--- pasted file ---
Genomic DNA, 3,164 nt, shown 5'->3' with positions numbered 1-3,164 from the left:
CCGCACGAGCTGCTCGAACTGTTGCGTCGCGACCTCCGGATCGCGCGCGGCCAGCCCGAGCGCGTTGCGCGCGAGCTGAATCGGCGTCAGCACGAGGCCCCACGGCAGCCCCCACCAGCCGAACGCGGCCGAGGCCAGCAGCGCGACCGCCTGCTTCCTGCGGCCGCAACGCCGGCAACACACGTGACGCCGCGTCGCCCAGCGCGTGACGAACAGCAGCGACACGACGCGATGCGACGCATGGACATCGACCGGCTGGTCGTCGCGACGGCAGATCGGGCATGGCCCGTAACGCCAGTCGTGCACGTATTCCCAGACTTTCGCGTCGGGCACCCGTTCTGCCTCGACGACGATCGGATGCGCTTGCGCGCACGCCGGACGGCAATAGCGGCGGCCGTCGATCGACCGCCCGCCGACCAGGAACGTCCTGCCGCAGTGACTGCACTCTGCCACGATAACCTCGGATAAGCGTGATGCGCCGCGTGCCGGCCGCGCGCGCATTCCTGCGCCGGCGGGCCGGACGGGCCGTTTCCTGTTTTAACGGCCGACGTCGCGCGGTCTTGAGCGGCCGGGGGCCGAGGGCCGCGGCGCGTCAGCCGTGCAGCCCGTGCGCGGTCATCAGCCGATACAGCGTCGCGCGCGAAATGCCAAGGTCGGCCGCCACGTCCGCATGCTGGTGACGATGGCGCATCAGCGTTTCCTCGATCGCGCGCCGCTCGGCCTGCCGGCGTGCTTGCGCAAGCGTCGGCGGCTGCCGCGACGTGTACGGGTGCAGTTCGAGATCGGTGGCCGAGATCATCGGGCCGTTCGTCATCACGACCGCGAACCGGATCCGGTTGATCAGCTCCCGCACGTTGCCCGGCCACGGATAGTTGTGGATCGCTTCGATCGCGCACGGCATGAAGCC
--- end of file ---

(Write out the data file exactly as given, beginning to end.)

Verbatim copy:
Genomic DNA, 3,164 nt, shown 5'->3' with positions numbered 1-3,164 from the left:
CCGCACGAGCTGCTCGAACTGTTGCGTCGCGACCTCCGGATCGCGCGCGGCCAGCCCGAGCGCGTTGCGCGCGAGCTGAATCGGCGTCAGCACGAGGCCCCACGGCAGCCCCCACCAGCCGAACGCGGCCGAGGCCAGCAGCGCGACCGCCTGCTTCCTGCGGCCGCAACGCCGGCAACACACGTGACGCCGCGTCGCCCAGCGCGTGACGAACAGCAGCGACACGACGCGATGCGACGCATGGACATCGACCGGCTGGTCGTCGCGACGGCAGATCGGGCATGGCCCGTAACGCCAGTCGTGCACGTATTCCCAGACTTTCGCGTCGGGCACCCGTTCTGCCTCGACGACGATCGGATGCGCTTGCGCGCACGCCGGACGGCAATAGCGGCGGCCGTCGATCGACCGCCCGCCGACCAGGAACGTCCTGCCGCAGTGACTGCACTCTGCCACGATAACCTCGGATAAGCGTGATGCGCCGCGTGCCGGCCGCGCGCGCATTCCTGCGCCGGCGGGCCGGACGGGCCGTTTCCTGTTTTAACGGCCGACGTCGCGCGGTCTTGAGCGGCCGGGGGCCGAGGGCCGCGGCGCGTCAGCCGTGCAGCCCGTGCGCGGTCATCAGCCGATACAGCGTCGCGCGCGAAATGCCAAGGTCGGCCGCCACGTCCGCATGCTGGTGACGATGGCGCATCAGCGTTTCCTCGATCGCGCGCCGCTCGGCCTGCCGGCGTGCTTGCGCAAGCGTCGGCGGCTGCCGCGACGTGTACGGGTGCAGTTCGAGATCGGTGGCCGAGATCATCGGGCCGTTCGTCATCACGACCGCGAACCGGATCCGGTTGATCAGCTCCCGCACGTTGCCCGGCCACGGATAGTTGTGGATCGCTTCGATCGCGCACGGCATGAAGCC